The government has joined a False Claims Act lawsuit against Energy & Process Corporation (E&P), which was filed by whistleblower Deborah Cook. According to the qui tam (False Claims Act whistleblower) lawsuit, E&P supplied defective reinforcement bar (rebar) for the construction of a nuclear processing facility in the Department of Energy’s Savannah River site in South Carolina.
Georgia-based E&P received millions of dollars from the federal government to perform critical safety work on rebar that was used to build the Savannah River Site facility, also known as the MOX Facility, which was designed to process nuclear waste. As the lawsuit states, because of the hazardous nature of the radioactive material, the facility was “required to be built to withstand earthquakes.”
Whistleblower Deborah Cook Exposes: Cheap Rebar with False Quality Assurance Certificates for MOX Nuclear Site
One of the critical points of the facility’s safety was the nuclear construction-grade rebar for which E&P was responsible. The company billed the government for the required materials, but the lawsuit claims that it supplied only commercial-grade rebar, albeit accompanied by false quality assurance certificates.
The government’s intervention comes as excellent news for whistleblower Deborah Cook, who originally filed the lawsuit on December 4, 2013. Cook was once a procurement and subcontract specialist employed by the prime contractor involved in the alleged scheme.
Much as any whistleblower who possesses information regarding fraud against the government, Cook was able to file the lawsuit under the False Claims Act and is entitled to receive between 15 and 30% of any recovered damages. In Ms. Cook’s case, the whistleblower reward is likely to be substantial.
Allegations: Energy & Process Corporation Risks Nuclear Accidents w/Cheap Materials
E&P’s contract to supply nuclear construction-grade rebar amounted to $11.5 million. While the government paid $3,400 per ton of material, the lawsuit alleges that the rebar provided was made of commercial grade steel and cost about $750 per ton at the time. Thus, according to the allegations, E&P not only defrauded the government and put the facility at a heightened risk of nuclear accidents, but it also charged nearly five times the market value of the materials it actually supplied.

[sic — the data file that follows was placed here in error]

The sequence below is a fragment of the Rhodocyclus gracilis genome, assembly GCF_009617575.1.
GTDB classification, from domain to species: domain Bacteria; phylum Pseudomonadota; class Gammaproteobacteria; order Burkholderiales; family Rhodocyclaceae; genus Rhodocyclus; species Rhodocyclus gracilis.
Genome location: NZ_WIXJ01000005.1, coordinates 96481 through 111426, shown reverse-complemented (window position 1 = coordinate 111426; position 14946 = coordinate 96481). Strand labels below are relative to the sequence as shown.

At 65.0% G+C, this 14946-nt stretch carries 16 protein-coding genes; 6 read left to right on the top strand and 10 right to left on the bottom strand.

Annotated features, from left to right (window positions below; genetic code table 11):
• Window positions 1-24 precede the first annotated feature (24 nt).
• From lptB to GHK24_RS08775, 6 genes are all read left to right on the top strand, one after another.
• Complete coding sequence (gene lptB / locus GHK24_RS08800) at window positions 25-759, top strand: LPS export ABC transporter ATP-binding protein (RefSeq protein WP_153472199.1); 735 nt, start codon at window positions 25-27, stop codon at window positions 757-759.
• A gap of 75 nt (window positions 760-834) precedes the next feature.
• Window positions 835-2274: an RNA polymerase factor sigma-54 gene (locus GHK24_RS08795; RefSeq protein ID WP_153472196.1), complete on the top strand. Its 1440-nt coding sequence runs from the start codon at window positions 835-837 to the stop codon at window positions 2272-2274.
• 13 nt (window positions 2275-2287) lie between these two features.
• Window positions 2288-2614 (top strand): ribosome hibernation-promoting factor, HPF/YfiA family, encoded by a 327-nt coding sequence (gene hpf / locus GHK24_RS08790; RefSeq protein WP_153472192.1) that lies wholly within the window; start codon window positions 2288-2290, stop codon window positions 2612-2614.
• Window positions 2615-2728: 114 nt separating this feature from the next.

According to the lawsuit, “to conceal its scheme, with each shipment of rebar, E&P sent a Certification of Conformance/Compliance, in which E&P explicitly and falsely certified that the rebar complied with the quality assurance requirements.”
When news of the government joining the lawsuit became public, Denise Vaughn, a spokesperson for E&P commented, “We are very disappointed to learn of the filing. We deny any wrongdoing, and look forward to presenting our case.”
False Claims Act lawsuits are filed under seal, meaning in secret, while law enforcement investigates the allegations. The government can either then recommend against the case, let the whistleblower continue to prosecute on their own, or “intervene” which means take over the case which they do when they feel the case has substantial merit.
Lawsuit: E&P Intentionally Failed…Quality Control…Then Concealed...
John Horn, U.S. Attorney of the Northern District of Georgia, where the United States’ Complaint in Intervention was filed, emphasized the government’s determination to hold E&P accountable if the lawsuit’s claims are substantiated, “To ensure that the nuclear facility would be safe, the government paid E&P a sizable premium for exhaustive quality control procedures.This lawsuit alleges that E&P intentionally failed to perform the quality control work, and then concealed its failing by providing false certifications to the government. In intervening in this lawsuit, the U.S. Attorney’s Office seeks to ensure that entities that defraud the government are identified and held responsible.”
Without the valuable assistance of whistleblowers, many types of government fraud, such as the ones alleged in the lawsuit against E&P, would be nearly impossible to detect.
Besides offering substantial rewards, the government provides willing whistleblowers with much needed protections against retaliation from employers.